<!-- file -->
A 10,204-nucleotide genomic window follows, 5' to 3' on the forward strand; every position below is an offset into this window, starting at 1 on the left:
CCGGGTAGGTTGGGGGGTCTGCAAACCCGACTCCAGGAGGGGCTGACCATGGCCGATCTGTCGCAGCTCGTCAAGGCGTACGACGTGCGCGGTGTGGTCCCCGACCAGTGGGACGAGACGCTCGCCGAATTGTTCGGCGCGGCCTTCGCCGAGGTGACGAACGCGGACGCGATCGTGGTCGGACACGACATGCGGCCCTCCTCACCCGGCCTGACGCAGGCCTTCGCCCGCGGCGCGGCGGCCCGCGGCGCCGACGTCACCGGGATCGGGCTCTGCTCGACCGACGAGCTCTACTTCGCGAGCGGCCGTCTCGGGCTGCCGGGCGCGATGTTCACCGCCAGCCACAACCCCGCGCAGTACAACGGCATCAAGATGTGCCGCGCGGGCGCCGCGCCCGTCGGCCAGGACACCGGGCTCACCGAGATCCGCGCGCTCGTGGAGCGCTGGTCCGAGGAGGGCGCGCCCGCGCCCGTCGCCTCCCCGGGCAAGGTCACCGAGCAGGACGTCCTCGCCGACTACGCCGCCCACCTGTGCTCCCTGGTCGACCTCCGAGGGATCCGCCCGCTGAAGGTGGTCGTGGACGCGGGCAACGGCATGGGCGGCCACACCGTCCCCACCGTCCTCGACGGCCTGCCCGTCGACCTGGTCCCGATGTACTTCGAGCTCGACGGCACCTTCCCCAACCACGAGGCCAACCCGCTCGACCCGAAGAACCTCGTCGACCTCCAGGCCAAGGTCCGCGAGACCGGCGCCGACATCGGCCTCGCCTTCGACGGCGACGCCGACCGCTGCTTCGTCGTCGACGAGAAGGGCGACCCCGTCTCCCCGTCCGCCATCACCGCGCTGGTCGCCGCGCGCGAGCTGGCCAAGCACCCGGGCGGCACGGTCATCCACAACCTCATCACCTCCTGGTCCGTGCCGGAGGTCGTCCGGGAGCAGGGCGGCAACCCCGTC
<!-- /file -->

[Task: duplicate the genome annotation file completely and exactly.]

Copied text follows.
A 10,204-nucleotide genomic window follows, 5' to 3' on the forward strand; every position below is an offset into this window, starting at 1 on the left:
CCGGGTAGGTTGGGGGGTCTGCAAACCCGACTCCAGGAGGGGCTGACCATGGCCGATCTGTCGCAGCTCGTCAAGGCGTACGACGTGCGCGGTGTGGTCCCCGACCAGTGGGACGAGACGCTCGCCGAATTGTTCGGCGCGGCCTTCGCCGAGGTGACGAACGCGGACGCGATCGTGGTCGGACACGACATGCGGCCCTCCTCACCCGGCCTGACGCAGGCCTTCGCCCGCGGCGCGGCGGCCCGCGGCGCCGACGTCACCGGGATCGGGCTCTGCTCGACCGACGAGCTCTACTTCGCGAGCGGCCGTCTCGGGCTGCCGGGCGCGATGTTCACCGCCAGCCACAACCCCGCGCAGTACAACGGCATCAAGATGTGCCGCGCGGGCGCCGCGCCCGTCGGCCAGGACACCGGGCTCACCGAGATCCGCGCGCTCGTGGAGCGCTGGTCCGAGGAGGGCGCGCCCGCGCCCGTCGCCTCCCCGGGCAAGGTCACCGAGCAGGACGTCCTCGCCGACTACGCCGCCCACCTGTGCTCCCTGGTCGACCTCCGAGGGATCCGCCCGCTGAAGGTGGTCGTGGACGCGGGCAACGGCATGGGCGGCCACACCGTCCCCACCGTCCTCGACGGCCTGCCCGTCGACCTGGTCCCGATGTACTTCGAGCTCGACGGCACCTTCCCCAACCACGAGGCCAACCCGCTCGACCCGAAGAACCTCGTCGACCTCCAGGCCAAGGTCCGCGAGACCGGCGCCGACATCGGCCTCGCCTTCGACGGCGACGCCGACCGCTGCTTCGTCGTCGACGAGAAGGGCGACCCCGTCTCCCCGTCCGCCATCACCGCGCTGGTCGCCGCGCGCGAGCTGGCCAAGCACCCGGGCGGCACGGTCATCCACAACCTCATCACCTCCTGGTCCGTGCCGGAGGTCGTCCGGGAGCAGGGCGGCAACCCCGTC